MESH—Memory Sharing: A Conceptual Memory Management System Tailored to the Visually Impaired

By Patrícia Carrion, Rafael Goncalves, Íris Carlota Dos Santos Arraes, Jéssika D'Angelo, Manuela Quaresma and Marcelo F. Pereira.

Published by The International Journal of Design in Society

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Article: Print $US10.00
Article: Electronic $US5.00

It is apparent how digital technologies have provided new tools for memory monitoring, particularly the ones that rely on visual aspects. The concept of collective memory plays an essential role in human relationships, in which each individual is perpetuated through the knowledge transmitted from generation to generation. This paper emphasizes the importance of social networks as conducive tools to a more intimate relationship of users with their past and, within this scope, it advocates for the inclusion of the visually impaired. To this end, the following research questions were raised: What are the strategies adopted by the visually impaired to retain and retrieve memories? Which tools are used to store and share them? Are the tools available today for such purposes consistent with the strategies of these individuals? In order to answer such questions, in-depth interviews were conducted, along with participant observation. The researchers concluded that people with visual impairments primarily associated memories to places and events. With these findings, a conceptual interaction design called MESH, a memory management system, was developed, tailored to the needs of the visually impaired. Here, it was confirmed that a large market gap, especially when it comes to shared memories effectively between sighted and non-sighted individuals.

Keywords: Visually Impaired, Interaction Design, Digital Technologies

The International Journal of Design in Society, Volume 11, Issue 2, pp.11-22. Article: Print (Spiral Bound). Article: Electronic (PDF File; 855.732KB).

Patrícia Carrion

Master of Design Candidate, Arts & Design Department, Laboratory of Ergodesign and Usability Interfaces, Pontifical Catholic University of Rio de Janeiro, Rio de Janeiro, Rio de Janeiro, Brazil

Patrícia Carrion is a Master of Design Candidate in Ergonomics, Usability and Human-Computer Interaction from Pontifical Catholic University of Rio de Janeiro. She holds a Bachelor’s degree in Communications with concentration in Journalism from Universidade Federal do Espírito Santo (2011), and a Graduate Specialization in Web Design from CCE/PUC-Rio (2013). Her research topics of interest include User-Centered Design, Human-Computer Interaction, Interaction and Digital Design, Internet and Multimedia Design.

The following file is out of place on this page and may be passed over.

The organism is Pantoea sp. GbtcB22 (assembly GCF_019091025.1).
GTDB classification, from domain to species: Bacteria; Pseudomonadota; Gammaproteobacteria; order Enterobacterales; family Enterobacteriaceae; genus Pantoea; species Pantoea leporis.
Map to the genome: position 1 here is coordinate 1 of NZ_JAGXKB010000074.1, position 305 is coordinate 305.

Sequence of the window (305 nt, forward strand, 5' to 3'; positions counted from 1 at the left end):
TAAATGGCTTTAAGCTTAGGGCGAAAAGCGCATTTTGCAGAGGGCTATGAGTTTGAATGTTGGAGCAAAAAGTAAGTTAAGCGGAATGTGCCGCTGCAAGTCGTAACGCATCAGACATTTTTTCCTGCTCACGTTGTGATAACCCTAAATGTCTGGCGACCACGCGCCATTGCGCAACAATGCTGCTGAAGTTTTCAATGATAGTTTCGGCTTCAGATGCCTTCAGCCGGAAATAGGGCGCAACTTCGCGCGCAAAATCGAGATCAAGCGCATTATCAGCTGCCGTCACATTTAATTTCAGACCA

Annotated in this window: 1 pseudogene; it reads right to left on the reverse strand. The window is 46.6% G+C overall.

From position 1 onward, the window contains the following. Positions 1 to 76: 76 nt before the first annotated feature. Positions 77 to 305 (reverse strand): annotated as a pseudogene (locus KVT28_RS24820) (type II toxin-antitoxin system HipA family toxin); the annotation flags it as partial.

Rafael Goncalves

Master of Design Candidate, Arts & Design Department, Laboratory of Ergodesign and Usability Interfaces, Pontifical Catholic University of Rio de Janeiro, Rio de Janeiro, Rio de Janeiro, Brazil

Rafael Cirino Goncalves is a Master of Design Candidate in Ergonomics, Usability and Human-Computer Interaction from Pontifical Catholic University of Rio de Janeiro. Bachelor in Design by the same institution, he worked an assistant researcher at LEUI/PUC for 3 years – where he got the prize for Best Assistant Researcher from the department in 2014. His main research topics are related to Automation, Driving behavior, Safety and Human-Machine Communication.

Íris Carlota Dos Santos Arraes

Master of Design Candidate, Arts & Design Department, Laboratory of Ergodesign and Usability Interfaces, Pontifical Catholic University of Rio de Janeiro, Rio de Janeiro, Rio de Janeiro, Brazil

Íris Carlota Dos Santos Arraes is a Master of Design Candidate in Ergonomics, Usability and Human-Computer Interaction from Pontifical Catholic University of Rio de Janeiro. Bachelor in Design by the same institution, she worked an assistant researcher at LEUI/PUC for a year – where she got the prize for Best Assistant Researcher from the CTHC (Humanities and Theological Center) in 2014 at PUC-Rio. Her main research topics are related to Design, Human factors, Design for Visual disability, Accessibility, Interaction.

Jéssika D'Angelo

Rio de Janeiro, Rio de Janeiro, Brazil

Jéssika D’Angelo holds a Bachelor’s degree in Industrial Design from the Pontifical Catholic University of Rio de Janeiro. Her main research interests are User-Experience, Human-Computer Interaction, Digital Media Design and Technological Ubiquity.

Prof. Manuela Quaresma

Researcher, Professor, Arts & Design Department, Laboratory of Ergodesign and Usability Interfaces, Pontifical Catholic University of Rio de Janeiro, Rio de Janeiro, Rio de Janeiro, Brazil

Manuela Quaresma is a Professor and researcher in the Arts & Design Department at the Pontifical Catholic University of Rio de Janeiro. She teaches in both undergraduate and graduate Design courses, focusing in human centered design. Her research topics of interest include ergodesign, user centered design, product and human-computer interaction usability, automotive design and ergonomics, and interaction design.

Dr. Marcelo F. Pereira

Researcher, Professor, Arts & Design Department, Art Electronics Laboratory, Pontifical Catholic University of Rio de Janeiro, Rio de Janeiro, Rio de Janeiro, Brazil

Doctor Marcelo Fernandes Pereira is a university professor and researcher at Pontifical Catholic University of Rio de Janeiro with digital media experience and focus on ubiquitous computing, mobile computing technologies and pervasive user interfaces. Presently, his research interest focus on the use of social networks and wearable technology as means to facilitate information and knowledge exchange.